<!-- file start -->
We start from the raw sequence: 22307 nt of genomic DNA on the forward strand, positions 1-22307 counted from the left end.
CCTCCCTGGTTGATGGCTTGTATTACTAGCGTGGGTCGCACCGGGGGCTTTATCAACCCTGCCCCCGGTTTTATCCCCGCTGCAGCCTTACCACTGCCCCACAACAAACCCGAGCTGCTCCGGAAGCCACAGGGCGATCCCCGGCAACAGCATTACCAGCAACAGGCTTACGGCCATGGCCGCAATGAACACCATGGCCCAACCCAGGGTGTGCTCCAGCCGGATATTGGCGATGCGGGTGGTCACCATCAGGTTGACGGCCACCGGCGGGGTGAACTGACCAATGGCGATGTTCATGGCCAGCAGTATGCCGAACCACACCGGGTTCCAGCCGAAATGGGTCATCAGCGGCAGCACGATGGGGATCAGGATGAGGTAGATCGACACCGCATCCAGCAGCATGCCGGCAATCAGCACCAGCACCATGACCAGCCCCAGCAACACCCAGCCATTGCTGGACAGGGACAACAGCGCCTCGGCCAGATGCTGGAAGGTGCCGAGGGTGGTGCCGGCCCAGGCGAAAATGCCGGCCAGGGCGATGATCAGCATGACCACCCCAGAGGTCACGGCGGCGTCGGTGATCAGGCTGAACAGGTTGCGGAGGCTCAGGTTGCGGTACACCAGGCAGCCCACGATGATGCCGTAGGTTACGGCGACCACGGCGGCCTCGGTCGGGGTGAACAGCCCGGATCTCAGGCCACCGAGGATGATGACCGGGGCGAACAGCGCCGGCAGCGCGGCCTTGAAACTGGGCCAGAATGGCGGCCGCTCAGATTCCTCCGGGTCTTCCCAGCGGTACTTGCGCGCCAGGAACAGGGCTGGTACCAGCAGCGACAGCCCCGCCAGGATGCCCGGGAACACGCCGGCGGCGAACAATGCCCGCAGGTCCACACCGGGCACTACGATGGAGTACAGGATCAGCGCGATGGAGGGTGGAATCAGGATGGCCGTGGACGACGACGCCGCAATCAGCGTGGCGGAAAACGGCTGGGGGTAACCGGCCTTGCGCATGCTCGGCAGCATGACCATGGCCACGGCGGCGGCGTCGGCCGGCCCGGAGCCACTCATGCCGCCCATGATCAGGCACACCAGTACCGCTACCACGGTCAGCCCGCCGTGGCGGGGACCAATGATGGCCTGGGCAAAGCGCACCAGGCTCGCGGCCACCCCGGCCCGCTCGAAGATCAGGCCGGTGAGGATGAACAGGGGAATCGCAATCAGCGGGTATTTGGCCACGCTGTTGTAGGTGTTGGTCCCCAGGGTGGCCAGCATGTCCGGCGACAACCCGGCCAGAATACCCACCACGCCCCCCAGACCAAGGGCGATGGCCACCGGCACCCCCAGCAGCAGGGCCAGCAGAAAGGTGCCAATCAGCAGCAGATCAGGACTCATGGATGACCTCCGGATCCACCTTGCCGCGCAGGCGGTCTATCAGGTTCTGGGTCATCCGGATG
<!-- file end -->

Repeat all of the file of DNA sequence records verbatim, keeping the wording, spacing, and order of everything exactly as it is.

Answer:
We start from the raw sequence: 22307 nt of genomic DNA on the forward strand, positions 1-22307 counted from the left end.
CCTCCCTGGTTGATGGCTTGTATTACTAGCGTGGGTCGCACCGGGGGCTTTATCAACCCTGCCCCCGGTTTTATCCCCGCTGCAGCCTTACCACTGCCCCACAACAAACCCGAGCTGCTCCGGAAGCCACAGGGCGATCCCCGGCAACAGCATTACCAGCAACAGGCTTACGGCCATGGCCGCAATGAACACCATGGCCCAACCCAGGGTGTGCTCCAGCCGGATATTGGCGATGCGGGTGGTCACCATCAGGTTGACGGCCACCGGCGGGGTGAACTGACCAATGGCGATGTTCATGGCCAGCAGTATGCCGAACCACACCGGGTTCCAGCCGAAATGGGTCATCAGCGGCAGCACGATGGGGATCAGGATGAGGTAGATCGACACCGCATCCAGCAGCATGCCGGCAATCAGCACCAGCACCATGACCAGCCCCAGCAACACCCAGCCATTGCTGGACAGGGACAACAGCGCCTCGGCCAGATGCTGGAAGGTGCCGAGGGTGGTGCCGGCCCAGGCGAAAATGCCGGCCAGGGCGATGATCAGCATGACCACCCCAGAGGTCACGGCGGCGTCGGTGATCAGGCTGAACAGGTTGCGGAGGCTCAGGTTGCGGTACACCAGGCAGCCCACGATGATGCCGTAGGTTACGGCGACCACGGCGGCCTCGGTCGGGGTGAACAGCCCGGATCTCAGGCCACCGAGGATGATGACCGGGGCGAACAGCGCCGGCAGCGCGGCCTTGAAACTGGGCCAGAATGGCGGCCGCTCAGATTCCTCCGGGTCTTCCCAGCGGTACTTGCGCGCCAGGAACAGGGCTGGTACCAGCAGCGACAGCCCCGCCAGGATGCCCGGGAACACGCCGGCGGCGAACAATGCCCGCAGGTCCACACCGGGCACTACGATGGAGTACAGGATCAGCGCGATGGAGGGTGGAATCAGGATGGCCGTGGACGACGACGCCGCAATCAGCGTGGCGGAAAACGGCTGGGGGTAACCGGCCTTGCGCATGCTCGGCAGCATGACCATGGCCACGGCGGCGGCGTCGGCCGGCCCGGAGCCACTCATGCCGCCCATGATCAGGCACACCAGTACCGCTACCACGGTCAGCCCGCCGTGGCGGGGACCAATGATGGCCTGGGCAAAGCGCACCAGGCTCGCGGCCACCCCGGCCCGCTCGAAGATCAGGCCGGTGAGGATGAACAGGGGAATCGCAATCAGCGGGTATTTGGCCACGCTGTTGTAGGTGTTGGTCCCCAGGGTGGCCAGCATGTCCGGCGACAACCCGGCCAGAATACCCACCACGCCCCCCAGACCAAGGGCGATGGCCACCGGCACCCCCAGCAGCAGGGCCAGCAGAAAGGTGCCAATCAGCAGCAGATCAGGACTCATGGATGACCTCCGGATCCACCTTGCCGCGCAGGCGGTCTATCAGGTTCTGGGTCATCCGGATG